Some Flora and Fauna on Beausoleil Island

Submitted by Howey on

Beautiful Beausoleil Island is part of Georgian Bay National Park. This rocky outcrop of the Canadian Shield contains some rare flowers, the endangered, shy but deadly if it bites, Massasauga Rattle Snake. The windblown pines and spectacular scenery here are reminiscent of the paintings of the Group of Seven.


Submitted by Howey on Fri, 06/01/2012 - 13:32

Seems, with my level of "expertise", am able to send only one picture at a time.  Anyway, here is the Moccasin Slipper orchid.  Sorry about this.  Fran

Frances Howey
London, Ontario, Canada
Zone 5b

Submitted by Howey on Fri, 06/01/2012 - 13:42

And here is the Rattler - tried to photograph it curled up and asleep but there was such a lot of us trying to get pictures that I could only push through after it had wakened and was slithering off.  Fran

Submitted by Lori S. on Fri, 06/01/2012 - 14:03

Beautiful photos, Frances!  Thank you for posting them!  I hope we will get to see more of the plant life too. 


(P. S. To post up to 10 photos at a time, just click on "More Attachments" up to 9 times.  Then you just have to connect one photo, then go down to the next photo, and connect it, and so on, and when you are done, click on "Post".)

Submitted by Howey on Fri, 06/01/2012 - 14:24

Thanks Lori - I'll try to send you two photos of Polygala paucifolia, a Gaultheria? and some rocks.  Also growing in abundance (although no photographs) were Corydalis "Harlequin", Solomon Seal, Labrador Tea (was Ledum groenlandicum but now called Rhododendron), and Bog Myrtle (Myrica gale).  Fran

Submitted by RickR on Fri, 06/01/2012 - 15:30

Marvelous stuff, Fran.  Yes, yes, we want to see more. ;D  Wow, I had no idea a rattler could live that far north!  Looks like your suspect gaultheria is Partridge berry (Mitchella repens).  It's funny that it is native and supposedly not that uncommon in Minnesota, but I don't think I have ever seen it...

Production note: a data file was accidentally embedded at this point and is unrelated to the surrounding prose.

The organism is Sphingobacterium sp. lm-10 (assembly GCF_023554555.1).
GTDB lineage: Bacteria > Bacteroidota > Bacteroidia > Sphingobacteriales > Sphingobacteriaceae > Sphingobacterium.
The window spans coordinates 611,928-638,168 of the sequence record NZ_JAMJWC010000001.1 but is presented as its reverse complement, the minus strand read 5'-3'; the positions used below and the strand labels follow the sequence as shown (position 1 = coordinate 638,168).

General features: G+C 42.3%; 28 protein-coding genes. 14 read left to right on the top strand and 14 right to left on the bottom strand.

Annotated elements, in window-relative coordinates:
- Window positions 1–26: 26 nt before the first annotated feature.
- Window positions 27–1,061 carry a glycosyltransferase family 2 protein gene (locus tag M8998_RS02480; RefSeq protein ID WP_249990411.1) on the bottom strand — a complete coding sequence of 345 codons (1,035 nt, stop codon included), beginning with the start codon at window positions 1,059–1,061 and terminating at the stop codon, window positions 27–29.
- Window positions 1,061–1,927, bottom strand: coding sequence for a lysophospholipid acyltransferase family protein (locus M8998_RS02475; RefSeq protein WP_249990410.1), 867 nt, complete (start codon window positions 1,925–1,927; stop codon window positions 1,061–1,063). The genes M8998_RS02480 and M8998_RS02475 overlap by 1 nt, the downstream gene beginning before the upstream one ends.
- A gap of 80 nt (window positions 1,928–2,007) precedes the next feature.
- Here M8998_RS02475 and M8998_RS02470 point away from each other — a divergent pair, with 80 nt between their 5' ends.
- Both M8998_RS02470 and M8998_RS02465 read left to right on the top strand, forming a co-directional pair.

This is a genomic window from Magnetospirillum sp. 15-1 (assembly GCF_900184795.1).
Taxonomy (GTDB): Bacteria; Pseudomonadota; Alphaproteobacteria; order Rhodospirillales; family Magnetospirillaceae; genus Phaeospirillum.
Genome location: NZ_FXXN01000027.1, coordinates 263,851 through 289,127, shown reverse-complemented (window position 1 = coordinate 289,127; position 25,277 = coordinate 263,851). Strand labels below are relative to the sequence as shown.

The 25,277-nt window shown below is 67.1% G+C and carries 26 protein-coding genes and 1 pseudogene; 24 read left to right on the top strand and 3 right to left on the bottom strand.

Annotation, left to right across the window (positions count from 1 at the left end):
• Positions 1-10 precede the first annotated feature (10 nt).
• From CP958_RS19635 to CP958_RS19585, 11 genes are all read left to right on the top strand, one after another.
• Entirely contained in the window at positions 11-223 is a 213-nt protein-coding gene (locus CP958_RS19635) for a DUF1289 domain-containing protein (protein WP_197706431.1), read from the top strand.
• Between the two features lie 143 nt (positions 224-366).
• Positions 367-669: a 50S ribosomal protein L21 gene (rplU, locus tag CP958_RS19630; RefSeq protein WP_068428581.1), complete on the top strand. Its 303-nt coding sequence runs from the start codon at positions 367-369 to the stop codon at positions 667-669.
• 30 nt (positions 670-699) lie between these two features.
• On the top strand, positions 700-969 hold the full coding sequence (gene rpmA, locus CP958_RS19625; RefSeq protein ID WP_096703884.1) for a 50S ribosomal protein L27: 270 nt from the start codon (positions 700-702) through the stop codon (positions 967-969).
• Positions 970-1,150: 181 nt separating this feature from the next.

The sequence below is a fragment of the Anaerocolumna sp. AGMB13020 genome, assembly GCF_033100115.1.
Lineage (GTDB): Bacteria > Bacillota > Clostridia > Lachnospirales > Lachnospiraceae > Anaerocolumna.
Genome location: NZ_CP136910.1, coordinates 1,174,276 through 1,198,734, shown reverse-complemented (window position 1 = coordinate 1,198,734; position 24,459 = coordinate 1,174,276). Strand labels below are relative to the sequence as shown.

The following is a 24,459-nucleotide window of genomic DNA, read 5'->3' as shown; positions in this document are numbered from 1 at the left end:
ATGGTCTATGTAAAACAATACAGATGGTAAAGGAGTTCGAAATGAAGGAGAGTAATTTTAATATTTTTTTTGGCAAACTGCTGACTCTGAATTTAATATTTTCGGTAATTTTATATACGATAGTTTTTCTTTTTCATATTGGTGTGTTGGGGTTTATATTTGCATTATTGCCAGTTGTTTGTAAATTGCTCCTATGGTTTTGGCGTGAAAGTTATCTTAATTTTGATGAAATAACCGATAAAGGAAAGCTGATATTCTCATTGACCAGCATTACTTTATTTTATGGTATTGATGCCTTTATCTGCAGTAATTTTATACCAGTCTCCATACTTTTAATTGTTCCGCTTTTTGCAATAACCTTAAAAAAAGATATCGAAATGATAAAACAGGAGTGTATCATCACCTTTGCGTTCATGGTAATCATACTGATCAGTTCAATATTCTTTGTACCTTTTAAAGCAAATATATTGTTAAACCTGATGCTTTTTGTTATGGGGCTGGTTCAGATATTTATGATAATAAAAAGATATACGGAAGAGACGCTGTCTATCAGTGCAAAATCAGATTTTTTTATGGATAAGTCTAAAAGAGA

If you could please, would you go back and modify your first post to include where Georgian Bay national park is?  The Canadian Shield covers a large area, and us Americans are pretty dumb. ;)

Submitted by Howey on Fri, 06/01/2012 - 17:45

Thanks, Rick.  Yes, Partridge Berry sounds more like it.  I had never seen one before but I brought home a berry, have extracted the seeds and potted them.  I think it needs an acid soil - something I don't have.  Georgian Bay is a large "offshoot" of Lake Huron and Georgian Bay National Park (the smallest of our national parks) comprises the islands in the Bay.  This is in the Muskoka resort area and just out from Honey Harbour, if that means anything to you.  To get there from London, the fastest way is to drive east on the 401 Hwy, turn up onto Hwy 400 at Toronto and just head north, through Barrie (on Lake Simcoe).  Then follow the signs.  You can take a slower and prettier route on the back roads which takes longer - 4-5 hrs.  Some of the smaller islands are owned by Americans who flip around in their private seaplanes.  We took the water taxi to get to Beausoleil and back - used to call those things "launches" in BC. Fran
PS - I note I "graduated" to 3 stars.  Yipee!
Frances Howey
London, Ontario, Canada
Zone 5b

Submitted by Middleton on Fri, 06/01/2012 - 20:02

Fran, so curious that you posted about Beausoleil island!  A nursing friend of mine commented at a dinner the other night that there are many more Massasauga rattlers out and about this year on the island due to the warmer weather.  School groups are strictly taught not to mess with them!  Fortunately they (the Massasaugas) are protected but unfortunately so many are purposely slaughtered on any of the islands up that way.  Yes they swim!  The park rangers follow them by radio transmitter if inserted.  Was that your first sighting?
Great photos!
Will have to get up to our Muskoka property to compare what is coming into bloom there.
BTW, I garden due south of Beausoleil and Georgian Bay on County Rd 58 on that map Lori posted.

Submitted by Howey on Sat, 06/02/2012 - 04:30

Sharon - glad you liked the pics.  I'll have to be a bit more serious about my photography when we go up there again next year, I hope.  Next time I'll pack a tripod and try to capture in focus Clintonia borealis, Cornus canadensis, the Star Flower and the wonderful  three foot long Fox snakes of which we saw two - great excitement for everyone.  Wild blueberries abound there too - yum!  Yes, it is very distressing to hear that, even though he M.rattler is endangered and "protected", people kill them - why?  And yes, this is the first I have seen one - the highlight of the trip. Fran

Submitted by Hoy on Sat, 06/02/2012 - 14:47

A beautiful place in beautiful sun, Fran ;)
I get the impression that most of the woods consist of conifers but some of the closeups show oak leaf (red oak- Quercus rubra?)?

Submitted by Tony Willis on Sun, 06/03/2012 - 09:41

So good to see,what a beautiful area. We are visiting the Bruce Peninsular and then onwards to Algonquin National Park leaving here  in 10 days and are looking forward to the flowers. I am not mentioning the snakes to my wife otherwise I will be on my own.